How To Find The Engagement Ring Style That’s Right For You
So, you think your partner is the one and you’re finally deciding to give subtle hints that you’re ready to settle down—how exciting! Before you start plotting and asking your common friends to give your significant other the go signal, you have to make one important decision first. And that’s to choose the engagement ring style that you ultimately want.
You’ve been waiting for this moment to arrive and now that it’s finally here, you need to remain focused and prioritize what needs to be done first. Amid the excitement and craziness (in a good way), you have to keep in mind that ring shopping is only fun when you already have an idea of what you really want.
You might have a very limited time frame to choose the right engagement ring because your soon-to-be spouse still needs to get your hints. Every moment counts and the timer is ticking.
If you don’t have any idea yet on how to find the engagement ring style that’s right for you, this extensive guide should help you out.
Choose A Shape Or Cut
You know it’s not considered an engagement ring without a diamond, and that’s what you first need to decide on. If you already have a particular diamond cut or shape in mind, that will narrow down your list to an immense level.
Every diamond cut or shape is priced accordingly, usually per carat of diamond. The most expensive cut is the round one, which is attributed to its cutting and polishing process.
Other available cuts or shapes of diamonds in engagement rings include:
- Emerald cut
- Cushion cut
- Princess cut
- Oval shape
- Marquise cut
- Pear shape
- Asscher cut
- Radiant cut
- Heart shape
If you want a bigger diamond size you can go for an alternative cut that’s less expensive than the round cut, such as the pear or the marquise cut. It’s best to study these diamond cuts and shapes first before you go shopping for your engagement ring. Knowing the cuts will help you in deciding the one you like best.
Pick A Carat Size
After choosing the diamond cut or shape of your engagement ring, you’ll need to decide next on its carat size. The carat is the standard unit of weight in measuring precious pearls and gemstones, including diamonds. Larger sizes of diamonds are rare, thus making them more expensive than smaller ones.
Anything that’s over 0.5 carats is a good size in diamond engagement rings. At this size, the stone is significantly noticeable but not in an overpowering way. If you want a more striking one, you can go for a 1.0 carat.
Select A Metal For the Band
Engagement rings used to be made of traditional metals for their bands, just like how wedding rings are made. These traditional metal bands are usually made of yellow or white gold, platinum, and silver. However, as times change, fresher and more modern alternatives for the ring bands were introduced, such as the rose gold band.
Yellow gold is considered the most popular, although rose gold is said to easily complement any skin tone. Platinum is the most durable metal and is a good option if you have enough budget for it. It may be more expensive but it’s lauded for its durability, elegance, and corrosion resistance.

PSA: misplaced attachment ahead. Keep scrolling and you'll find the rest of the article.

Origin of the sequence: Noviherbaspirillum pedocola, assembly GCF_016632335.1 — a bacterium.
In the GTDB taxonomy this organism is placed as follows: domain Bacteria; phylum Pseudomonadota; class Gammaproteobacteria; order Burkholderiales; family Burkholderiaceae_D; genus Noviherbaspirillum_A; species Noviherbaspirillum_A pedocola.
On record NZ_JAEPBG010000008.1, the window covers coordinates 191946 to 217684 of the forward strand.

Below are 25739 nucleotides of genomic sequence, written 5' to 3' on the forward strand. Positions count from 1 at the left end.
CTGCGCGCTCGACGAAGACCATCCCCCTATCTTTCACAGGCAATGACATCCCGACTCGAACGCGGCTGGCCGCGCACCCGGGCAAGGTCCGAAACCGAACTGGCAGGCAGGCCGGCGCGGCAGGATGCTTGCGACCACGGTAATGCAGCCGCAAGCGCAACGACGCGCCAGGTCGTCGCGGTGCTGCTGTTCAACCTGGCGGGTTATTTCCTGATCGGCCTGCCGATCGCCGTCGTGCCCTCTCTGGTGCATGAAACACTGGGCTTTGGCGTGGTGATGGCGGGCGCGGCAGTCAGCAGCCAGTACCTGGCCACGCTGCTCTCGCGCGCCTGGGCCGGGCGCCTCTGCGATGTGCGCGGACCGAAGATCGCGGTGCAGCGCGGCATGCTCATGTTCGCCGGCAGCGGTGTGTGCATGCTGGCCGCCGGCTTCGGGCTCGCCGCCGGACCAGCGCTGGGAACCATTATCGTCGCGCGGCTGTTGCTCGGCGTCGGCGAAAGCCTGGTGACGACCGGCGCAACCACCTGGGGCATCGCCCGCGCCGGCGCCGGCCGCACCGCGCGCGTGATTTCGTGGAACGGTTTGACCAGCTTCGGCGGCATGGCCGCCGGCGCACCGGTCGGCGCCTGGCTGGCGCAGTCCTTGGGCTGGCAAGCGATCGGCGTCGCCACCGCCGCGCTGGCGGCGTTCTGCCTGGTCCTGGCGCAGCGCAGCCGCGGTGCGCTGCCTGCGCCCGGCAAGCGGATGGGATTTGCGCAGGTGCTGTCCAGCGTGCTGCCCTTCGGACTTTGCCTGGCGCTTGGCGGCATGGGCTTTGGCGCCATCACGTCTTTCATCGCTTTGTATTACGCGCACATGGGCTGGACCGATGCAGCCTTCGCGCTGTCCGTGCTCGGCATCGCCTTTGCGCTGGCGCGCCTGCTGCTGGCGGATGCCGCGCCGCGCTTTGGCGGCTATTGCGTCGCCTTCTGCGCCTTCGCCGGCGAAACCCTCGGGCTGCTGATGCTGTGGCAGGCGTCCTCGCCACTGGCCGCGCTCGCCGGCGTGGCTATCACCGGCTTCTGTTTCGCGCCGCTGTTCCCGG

Since some metals tend to get scratched easily, you might need to consider your type of lifestyle and profession when choosing a metal for your engagement ring band.
Choose A Setting
Another distinct characteristic of engagement rings is their setting which holds the diamond in place. Aside from protecting the stone from possible damage or scratches, the setting will also bring out the beauty of your diamond. That being said, the type of setting you choose will greatly determine how protected your diamond will be.
The most popular types of settings are:
- Split Shank
All these settings are beautifully special in their own right, making it difficult to choose one for your engagement ring. If you want a mixture of gemstones, you can go for the three-stone setting.
The pavé setting is perfect for those who like a glittering surface that continuously sparkles. The best you can do is consider your style—if you’re more of a traditional, go for a classic solitaire setting. It’s simple yet elegant and most of all, timeless.
Set A Budget
While it’s not you who’ll be paying for the engagement ring, you still need to consider the budget when choosing one. Remember that after the proposal, you and your significant other will be facing potentially large expenses for your wedding and even honeymoon. If you both plan on staying on a budget as you plan the wedding, might as well consider the price of your engagement ring, too.
Cheaper engagement rings don’t necessarily mean that you’ll have to make do with what’s available. You can still enjoy the pleasures of shopping for the ring that you like as long as you know how to pick wisely. You can still find an engagement ring style that’s right for you even while you’re on a budget.
Looking for the perfect engagement ring that’ll match your style and preference is not a walk in the park, but it’s definitely not impossible to achieve. With the pointers above, you can surely be able to start your search and begin to scout the best engagement rings to choose from.
Don’t focus yet on choosing a wedding suit or gown—slow down for a bit and savor the moment. Before you get all excited about this new journey, make sure your partner is aware of the engagement ring you’ve picked. The night of the proposal will set the mood for you both and it’s the start of an even more exciting chapter in your lives. And hey, don’t forget to tell the right ring size.